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Why do women live longer than men?

Jett Alvarado (2022-04-22)

Everywhere in the world women live longer than men - but this was not always the case. The available data from rich countries shows that women didn't live longer than men in the 19th century. What is the reason women live more than men do today and why have these advantages gotten bigger over time? We have only a small amount of evidence and the evidence is not sufficient to support an unambiguous conclusion. While we are aware that there are biological, behavioral and environmental factors which play a significant role in the longevity of women over men, we don't know the extent to which each factor plays a role.

In spite of how much weight, we know that at least part of the reason why women live so much longer than men today however not as previously, has to relate to the fact that a number of key non-biological factors have changed. These are the factors that are changing. Some are well known and relatively straightforward, like the fact that men smoke more often. Other are more complicated. For example, there is evidence that in rich countries the female advantage increased in part because infectious diseases used to affect women disproportionately a century ago, so advances in medicine that reduced the long-term health burden from infectious diseases, especially for survivors, ended up raising women's longevity disproportionately.

Everywhere in the world women tend to live longer than men
The first chart below shows life expectancy at birth for افضل شامبو وبلسم men and women. As you can see, every country is above the diagonal parity line , this means that in all countries that a baby girl can be expected to live for longer than a newborn boy.1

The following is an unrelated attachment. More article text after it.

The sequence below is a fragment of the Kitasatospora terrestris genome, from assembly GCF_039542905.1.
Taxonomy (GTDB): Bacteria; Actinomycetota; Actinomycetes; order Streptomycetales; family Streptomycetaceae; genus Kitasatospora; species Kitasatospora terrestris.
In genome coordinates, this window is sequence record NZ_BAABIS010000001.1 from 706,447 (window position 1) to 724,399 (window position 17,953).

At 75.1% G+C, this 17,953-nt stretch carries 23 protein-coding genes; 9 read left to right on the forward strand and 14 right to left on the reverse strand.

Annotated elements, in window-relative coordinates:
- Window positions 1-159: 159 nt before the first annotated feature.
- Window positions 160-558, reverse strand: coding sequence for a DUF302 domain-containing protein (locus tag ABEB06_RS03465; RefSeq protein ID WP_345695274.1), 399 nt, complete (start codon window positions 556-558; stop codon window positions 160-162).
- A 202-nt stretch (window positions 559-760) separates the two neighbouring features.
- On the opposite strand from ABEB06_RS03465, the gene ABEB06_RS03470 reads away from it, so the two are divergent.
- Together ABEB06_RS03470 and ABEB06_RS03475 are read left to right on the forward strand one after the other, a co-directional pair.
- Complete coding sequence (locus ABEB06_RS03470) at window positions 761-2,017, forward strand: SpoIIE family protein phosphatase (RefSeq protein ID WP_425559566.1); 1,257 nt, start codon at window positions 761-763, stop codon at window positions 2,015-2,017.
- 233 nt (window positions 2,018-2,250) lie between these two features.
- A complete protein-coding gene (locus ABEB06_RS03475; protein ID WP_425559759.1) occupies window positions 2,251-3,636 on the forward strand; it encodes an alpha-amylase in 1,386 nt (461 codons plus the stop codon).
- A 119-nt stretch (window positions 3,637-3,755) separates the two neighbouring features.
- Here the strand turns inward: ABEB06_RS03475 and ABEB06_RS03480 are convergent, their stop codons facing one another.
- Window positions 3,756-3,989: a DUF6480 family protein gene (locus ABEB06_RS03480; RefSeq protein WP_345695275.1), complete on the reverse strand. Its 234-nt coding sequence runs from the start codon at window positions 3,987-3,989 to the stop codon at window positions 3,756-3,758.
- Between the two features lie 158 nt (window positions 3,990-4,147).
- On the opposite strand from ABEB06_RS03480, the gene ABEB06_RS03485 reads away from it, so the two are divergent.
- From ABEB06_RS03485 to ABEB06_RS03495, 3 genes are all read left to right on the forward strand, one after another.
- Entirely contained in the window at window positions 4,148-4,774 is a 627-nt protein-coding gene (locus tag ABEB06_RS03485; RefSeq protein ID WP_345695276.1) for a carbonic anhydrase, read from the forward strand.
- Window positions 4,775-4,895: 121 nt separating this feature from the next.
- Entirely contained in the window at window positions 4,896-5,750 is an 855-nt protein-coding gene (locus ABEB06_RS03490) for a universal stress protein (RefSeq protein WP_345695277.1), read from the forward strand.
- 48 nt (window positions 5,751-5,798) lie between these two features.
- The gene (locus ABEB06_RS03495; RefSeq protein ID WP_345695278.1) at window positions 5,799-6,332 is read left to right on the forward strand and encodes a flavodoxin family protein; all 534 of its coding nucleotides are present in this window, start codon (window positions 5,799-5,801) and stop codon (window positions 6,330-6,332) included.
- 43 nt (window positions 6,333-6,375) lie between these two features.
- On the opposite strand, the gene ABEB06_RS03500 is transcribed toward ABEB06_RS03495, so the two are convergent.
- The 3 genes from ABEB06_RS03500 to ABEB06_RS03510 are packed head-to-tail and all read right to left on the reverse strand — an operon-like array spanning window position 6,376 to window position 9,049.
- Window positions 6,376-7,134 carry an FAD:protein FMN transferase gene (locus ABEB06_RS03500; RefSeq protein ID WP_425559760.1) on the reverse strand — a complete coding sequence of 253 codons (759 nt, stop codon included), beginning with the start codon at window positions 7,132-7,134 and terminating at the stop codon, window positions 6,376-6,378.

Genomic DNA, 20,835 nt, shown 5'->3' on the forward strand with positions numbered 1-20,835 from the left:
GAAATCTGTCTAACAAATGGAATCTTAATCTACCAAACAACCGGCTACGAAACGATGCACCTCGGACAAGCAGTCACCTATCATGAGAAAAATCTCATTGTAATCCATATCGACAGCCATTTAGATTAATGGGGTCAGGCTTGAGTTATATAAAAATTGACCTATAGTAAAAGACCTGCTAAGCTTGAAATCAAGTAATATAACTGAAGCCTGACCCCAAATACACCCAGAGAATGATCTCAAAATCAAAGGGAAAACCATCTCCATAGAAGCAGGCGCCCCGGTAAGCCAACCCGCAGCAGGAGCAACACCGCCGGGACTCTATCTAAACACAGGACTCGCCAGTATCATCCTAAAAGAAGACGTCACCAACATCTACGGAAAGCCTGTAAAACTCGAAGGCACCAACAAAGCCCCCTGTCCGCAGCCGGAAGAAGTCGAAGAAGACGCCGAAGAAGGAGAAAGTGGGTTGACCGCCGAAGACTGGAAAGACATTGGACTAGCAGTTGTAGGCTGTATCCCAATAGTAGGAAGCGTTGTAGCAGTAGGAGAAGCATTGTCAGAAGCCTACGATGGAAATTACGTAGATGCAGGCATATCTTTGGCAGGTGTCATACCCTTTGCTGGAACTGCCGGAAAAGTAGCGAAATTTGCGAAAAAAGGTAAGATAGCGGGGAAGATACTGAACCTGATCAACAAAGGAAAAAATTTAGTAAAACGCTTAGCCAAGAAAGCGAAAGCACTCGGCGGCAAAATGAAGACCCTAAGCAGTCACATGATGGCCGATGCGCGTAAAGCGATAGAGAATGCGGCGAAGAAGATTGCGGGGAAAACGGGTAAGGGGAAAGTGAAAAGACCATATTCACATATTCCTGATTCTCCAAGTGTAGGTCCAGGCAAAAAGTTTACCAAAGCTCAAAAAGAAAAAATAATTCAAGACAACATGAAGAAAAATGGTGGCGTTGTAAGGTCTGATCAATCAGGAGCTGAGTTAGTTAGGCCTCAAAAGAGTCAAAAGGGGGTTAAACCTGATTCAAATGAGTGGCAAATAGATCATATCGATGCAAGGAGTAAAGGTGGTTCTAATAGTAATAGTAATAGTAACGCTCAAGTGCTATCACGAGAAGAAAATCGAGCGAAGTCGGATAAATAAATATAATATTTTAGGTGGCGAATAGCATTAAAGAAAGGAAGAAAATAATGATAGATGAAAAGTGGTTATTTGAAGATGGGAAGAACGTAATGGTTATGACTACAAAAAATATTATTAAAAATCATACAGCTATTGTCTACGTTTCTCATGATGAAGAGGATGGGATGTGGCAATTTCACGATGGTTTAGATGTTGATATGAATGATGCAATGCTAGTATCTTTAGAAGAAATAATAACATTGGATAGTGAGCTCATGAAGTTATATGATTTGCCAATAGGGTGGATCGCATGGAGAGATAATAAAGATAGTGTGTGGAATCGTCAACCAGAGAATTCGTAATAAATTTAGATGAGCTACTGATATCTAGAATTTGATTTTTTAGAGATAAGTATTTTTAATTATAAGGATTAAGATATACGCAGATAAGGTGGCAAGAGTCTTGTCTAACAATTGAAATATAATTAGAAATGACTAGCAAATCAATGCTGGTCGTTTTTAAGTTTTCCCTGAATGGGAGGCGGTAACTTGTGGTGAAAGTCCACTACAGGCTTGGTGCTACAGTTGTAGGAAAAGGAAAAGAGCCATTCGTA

The chart above shows that, while the advantage for women is present everywhere, country-specific differences are huge. In Russia women have an average of 10 years more than men. In Bhutan the gap is less than half a year.

The advantage of women in life expectancy was much lower in the richer countries than it is today.
Let's examine how the female longevity advantage has changed over time. The chart below illustrates the male and female life expectancies when they were born in the US from 1790 to 2014. Two things stand out.

There is an upward trend. Men and women in America have longer lives than they were 100 years ago. This is in line with historical increases in life expectancy everywhere in the world.

There is an increase in the gap between men and women: female advantage in terms of life expectancy used be very modest, but it grew substantially during the last century.

1 year agoBy selecting 'Change Country from the chart, check that these two points are also applicable to the other countries having available information: Sweden, France and the UK.